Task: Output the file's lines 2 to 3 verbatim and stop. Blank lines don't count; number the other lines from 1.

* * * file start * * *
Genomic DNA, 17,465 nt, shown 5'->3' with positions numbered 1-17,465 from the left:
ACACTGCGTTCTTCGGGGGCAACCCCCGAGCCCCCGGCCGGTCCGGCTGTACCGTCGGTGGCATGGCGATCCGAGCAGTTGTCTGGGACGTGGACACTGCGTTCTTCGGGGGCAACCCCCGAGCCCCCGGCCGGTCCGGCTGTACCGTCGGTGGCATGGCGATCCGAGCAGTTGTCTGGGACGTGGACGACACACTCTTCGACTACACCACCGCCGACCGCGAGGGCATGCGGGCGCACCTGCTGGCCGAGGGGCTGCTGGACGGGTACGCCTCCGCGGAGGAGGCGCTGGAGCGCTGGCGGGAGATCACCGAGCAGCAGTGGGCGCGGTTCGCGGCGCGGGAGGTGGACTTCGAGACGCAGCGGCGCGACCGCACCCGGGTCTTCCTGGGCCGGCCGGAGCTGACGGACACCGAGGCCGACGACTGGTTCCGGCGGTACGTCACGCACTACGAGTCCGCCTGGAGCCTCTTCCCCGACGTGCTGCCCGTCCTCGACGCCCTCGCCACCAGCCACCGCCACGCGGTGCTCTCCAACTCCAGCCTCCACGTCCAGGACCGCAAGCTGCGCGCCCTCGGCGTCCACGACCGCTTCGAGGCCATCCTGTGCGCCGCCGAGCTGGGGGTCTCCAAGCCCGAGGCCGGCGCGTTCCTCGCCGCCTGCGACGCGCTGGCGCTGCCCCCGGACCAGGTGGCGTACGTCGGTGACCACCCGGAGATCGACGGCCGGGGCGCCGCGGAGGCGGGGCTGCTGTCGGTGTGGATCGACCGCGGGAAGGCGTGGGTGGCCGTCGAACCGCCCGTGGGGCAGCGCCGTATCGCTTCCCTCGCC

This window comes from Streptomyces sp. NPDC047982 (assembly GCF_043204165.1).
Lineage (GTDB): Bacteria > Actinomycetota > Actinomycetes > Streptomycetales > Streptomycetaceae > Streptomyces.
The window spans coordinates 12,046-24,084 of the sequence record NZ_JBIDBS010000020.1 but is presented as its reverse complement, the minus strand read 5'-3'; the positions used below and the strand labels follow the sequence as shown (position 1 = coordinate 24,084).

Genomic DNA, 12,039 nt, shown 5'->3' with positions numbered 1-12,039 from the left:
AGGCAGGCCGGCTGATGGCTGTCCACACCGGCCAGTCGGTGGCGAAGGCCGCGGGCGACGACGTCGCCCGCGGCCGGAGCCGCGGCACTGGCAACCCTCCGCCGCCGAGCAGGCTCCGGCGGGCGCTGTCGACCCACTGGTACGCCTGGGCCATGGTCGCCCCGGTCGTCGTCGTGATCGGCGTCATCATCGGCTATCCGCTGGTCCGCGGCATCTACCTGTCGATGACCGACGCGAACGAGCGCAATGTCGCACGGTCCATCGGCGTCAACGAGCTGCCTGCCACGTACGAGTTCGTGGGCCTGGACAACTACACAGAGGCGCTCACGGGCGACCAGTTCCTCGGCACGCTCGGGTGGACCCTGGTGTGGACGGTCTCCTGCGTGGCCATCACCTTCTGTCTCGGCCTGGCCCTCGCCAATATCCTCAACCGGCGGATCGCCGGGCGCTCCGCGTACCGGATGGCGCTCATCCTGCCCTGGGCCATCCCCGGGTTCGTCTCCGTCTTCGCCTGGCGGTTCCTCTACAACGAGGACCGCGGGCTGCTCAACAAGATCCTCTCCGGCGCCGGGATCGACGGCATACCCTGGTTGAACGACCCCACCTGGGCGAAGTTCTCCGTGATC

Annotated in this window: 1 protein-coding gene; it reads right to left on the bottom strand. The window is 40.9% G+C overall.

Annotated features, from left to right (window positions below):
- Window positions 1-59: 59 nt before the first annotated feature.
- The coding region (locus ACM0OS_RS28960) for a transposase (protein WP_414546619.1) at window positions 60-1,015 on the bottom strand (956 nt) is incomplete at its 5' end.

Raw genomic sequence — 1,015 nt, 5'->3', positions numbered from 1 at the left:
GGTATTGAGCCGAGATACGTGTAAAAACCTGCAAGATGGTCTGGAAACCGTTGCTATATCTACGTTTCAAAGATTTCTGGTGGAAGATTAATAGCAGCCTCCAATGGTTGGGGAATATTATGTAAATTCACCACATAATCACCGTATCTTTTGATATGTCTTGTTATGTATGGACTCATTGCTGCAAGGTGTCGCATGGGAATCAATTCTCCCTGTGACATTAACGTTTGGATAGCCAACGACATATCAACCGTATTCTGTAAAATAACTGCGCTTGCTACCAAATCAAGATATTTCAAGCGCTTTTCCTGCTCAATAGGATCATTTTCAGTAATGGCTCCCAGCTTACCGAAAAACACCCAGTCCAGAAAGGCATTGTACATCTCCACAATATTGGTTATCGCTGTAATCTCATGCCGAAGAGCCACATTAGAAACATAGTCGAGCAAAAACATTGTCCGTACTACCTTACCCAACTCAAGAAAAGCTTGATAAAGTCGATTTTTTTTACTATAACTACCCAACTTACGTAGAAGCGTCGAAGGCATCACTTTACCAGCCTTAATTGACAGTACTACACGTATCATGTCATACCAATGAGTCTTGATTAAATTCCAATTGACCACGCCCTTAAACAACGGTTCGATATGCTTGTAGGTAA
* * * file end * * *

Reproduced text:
ACACTGCGTTCTTCGGGGGCAACCCCCGAGCCCCCGGCCGGTCCGGCTGTACCGTCGGTGGCATGGCGATCCGAGCAGTTGTCTGGGACGTGGACACTGCGTTCTTCGGGGGCAACCCCCGAGCCCCCGGCCGGTCCGGCTGTACCGTCGGTGGCATGGCGATCCGAGCAGTTGTCTGGGACGTGGACGACACACTCTTCGACTACACCACCGCCGACCGCGAGGGCATGCGGGCGCACCTGCTGGCCGAGGGGCTGCTGGACGGGTACGCCTCCGCGGAGGAGGCGCTGGAGCGCTGGCGGGAGATCACCGAGCAGCAGTGGGCGCGGTTCGCGGCGCGGGAGGTGGACTTCGAGACGCAGCGGCGCGACCGCACCCGGGTCTTCCTGGGCCGGCCGGAGCTGACGGACACCGAGGCCGACGACTGGTTCCGGCGGTACGTCACGCACTACGAGTCCGCCTGGAGCCTCTTCCCCGACGTGCTGCCCGTCCTCGACGCCCTCGCCACCAGCCACCGCCACGCGGTGCTCTCCAACTCCAGCCTCCACGTCCAGGACCGCAAGCTGCGCGCCCTCGGCGTCCACGACCGCTTCGAGGCCATCCTGTGCGCCGCCGAGCTGGGGGTCTCCAAGCCCGAGGCCGGCGCGTTCCTCGCCGCCTGCGACGCGCTGGCGCTGCCCCCGGACCAGGTGGCGTACGTCGGTGACCACCCGGAGATCGACGGCCGGGGCGCCGCGGAGGCGGGGCTGCTGTCGGTGTGGATCGACCGCGGGAAGGCGTGGGTGGCCGTCGAACCGCCCGTGGGGCAGCGCCGTATCGCTTCCCTCGCC

This window comes from Streptomyces sp. NPDC047982 (assembly GCF_043204165.1).